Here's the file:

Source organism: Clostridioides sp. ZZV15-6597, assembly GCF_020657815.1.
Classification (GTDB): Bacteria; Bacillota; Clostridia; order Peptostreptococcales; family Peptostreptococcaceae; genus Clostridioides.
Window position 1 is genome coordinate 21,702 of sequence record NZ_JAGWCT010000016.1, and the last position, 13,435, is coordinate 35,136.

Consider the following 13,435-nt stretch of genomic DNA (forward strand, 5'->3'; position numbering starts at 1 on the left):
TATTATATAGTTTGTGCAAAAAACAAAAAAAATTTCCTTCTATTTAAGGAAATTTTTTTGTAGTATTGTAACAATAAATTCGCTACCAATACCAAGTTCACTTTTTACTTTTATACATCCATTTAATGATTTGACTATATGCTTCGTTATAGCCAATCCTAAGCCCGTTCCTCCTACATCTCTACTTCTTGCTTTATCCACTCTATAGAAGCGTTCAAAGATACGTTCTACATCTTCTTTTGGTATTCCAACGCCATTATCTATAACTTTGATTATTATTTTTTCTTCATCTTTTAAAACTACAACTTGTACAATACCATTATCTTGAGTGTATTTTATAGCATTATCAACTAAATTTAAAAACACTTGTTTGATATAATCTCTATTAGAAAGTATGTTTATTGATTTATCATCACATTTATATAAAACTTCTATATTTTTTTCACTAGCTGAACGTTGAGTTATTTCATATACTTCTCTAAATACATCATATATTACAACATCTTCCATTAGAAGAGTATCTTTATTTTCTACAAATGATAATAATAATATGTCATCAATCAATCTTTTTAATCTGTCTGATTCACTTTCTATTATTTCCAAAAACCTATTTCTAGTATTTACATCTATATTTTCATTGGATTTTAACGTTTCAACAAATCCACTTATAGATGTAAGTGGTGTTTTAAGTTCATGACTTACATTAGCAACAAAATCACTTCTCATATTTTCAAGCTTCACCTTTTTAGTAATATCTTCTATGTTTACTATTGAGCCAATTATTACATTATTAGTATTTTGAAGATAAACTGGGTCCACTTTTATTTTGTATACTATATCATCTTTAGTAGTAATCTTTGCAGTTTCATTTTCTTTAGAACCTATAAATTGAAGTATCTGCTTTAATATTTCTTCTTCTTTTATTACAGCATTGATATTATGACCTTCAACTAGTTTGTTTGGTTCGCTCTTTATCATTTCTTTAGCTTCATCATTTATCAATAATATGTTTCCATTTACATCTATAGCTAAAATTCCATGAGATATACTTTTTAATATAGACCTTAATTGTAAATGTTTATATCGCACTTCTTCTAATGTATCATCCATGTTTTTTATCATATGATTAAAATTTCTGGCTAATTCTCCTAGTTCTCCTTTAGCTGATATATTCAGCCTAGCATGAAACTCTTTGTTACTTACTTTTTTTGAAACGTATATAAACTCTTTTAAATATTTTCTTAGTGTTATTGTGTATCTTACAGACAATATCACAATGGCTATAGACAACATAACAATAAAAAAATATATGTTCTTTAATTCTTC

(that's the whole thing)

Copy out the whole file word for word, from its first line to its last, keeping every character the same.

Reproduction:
Source organism: Clostridioides sp. ZZV15-6597, assembly GCF_020657815.1.
Classification (GTDB): Bacteria; Bacillota; Clostridia; order Peptostreptococcales; family Peptostreptococcaceae; genus Clostridioides.
Window position 1 is genome coordinate 21,702 of sequence record NZ_JAGWCT010000016.1, and the last position, 13,435, is coordinate 35,136.

Consider the following 13,435-nt stretch of genomic DNA (forward strand, 5'->3'; position numbering starts at 1 on the left):
TATTATATAGTTTGTGCAAAAAACAAAAAAAATTTCCTTCTATTTAAGGAAATTTTTTTGTAGTATTGTAACAATAAATTCGCTACCAATACCAAGTTCACTTTTTACTTTTATACATCCATTTAATGATTTGACTATATGCTTCGTTATAGCCAATCCTAAGCCCGTTCCTCCTACATCTCTACTTCTTGCTTTATCCACTCTATAGAAGCGTTCAAAGATACGTTCTACATCTTCTTTTGGTATTCCAACGCCATTATCTATAACTTTGATTATTATTTTTTCTTCATCTTTTAAAACTACAACTTGTACAATACCATTATCTTGAGTGTATTTTATAGCATTATCAACTAAATTTAAAAACACTTGTTTGATATAATCTCTATTAGAAAGTATGTTTATTGATTTATCATCACATTTATATAAAACTTCTATATTTTTTTCACTAGCTGAACGTTGAGTTATTTCATATACTTCTCTAAATACATCATATATTACAACATCTTCCATTAGAAGAGTATCTTTATTTTCTACAAATGATAATAATAATATGTCATCAATCAATCTTTTTAATCTGTCTGATTCACTTTCTATTATTTCCAAAAACCTATTTCTAGTATTTACATCTATATTTTCATTGGATTTTAACGTTTCAACAAATCCACTTATAGATGTAAGTGGTGTTTTAAGTTCATGACTTACATTAGCAACAAAATCACTTCTCATATTTTCAAGCTTCACCTTTTTAGTAATATCTTCTATGTTTACTATTGAGCCAATTATTACATTATTAGTATTTTGAAGATAAACTGGGTCCACTTTTATTTTGTATACTATATCATCTTTAGTAGTAATCTTTGCAGTTTCATTTTCTTTAGAACCTATAAATTGAAGTATCTGCTTTAATATTTCTTCTTCTTTTATTACAGCATTGATATTATGACCTTCAACTAGTTTGTTTGGTTCGCTCTTTATCATTTCTTTAGCTTCATCATTTATCAATAATATGTTTCCATTTACATCTATAGCTAAAATTCCATGAGATATACTTTTTAATATAGACCTTAATTGTAAATGTTTATATCGCACTTCTTCTAATGTATCATCCATGTTTTTTATCATATGATTAAAATTTCTGGCTAATTCTCCTAGTTCTCCTTTAGCTGATATATTCAGCCTAGCATGAAACTCTTTGTTACTTACTTTTTTTGAAACGTATATAAACTCTTTTAAATATTTTCTTAGTGTTATTGTGTATCTTACAGACAATATCACAATGGCTATAGACAACATAACAATAAAAAAATATATGTTCTTTAATTCTTC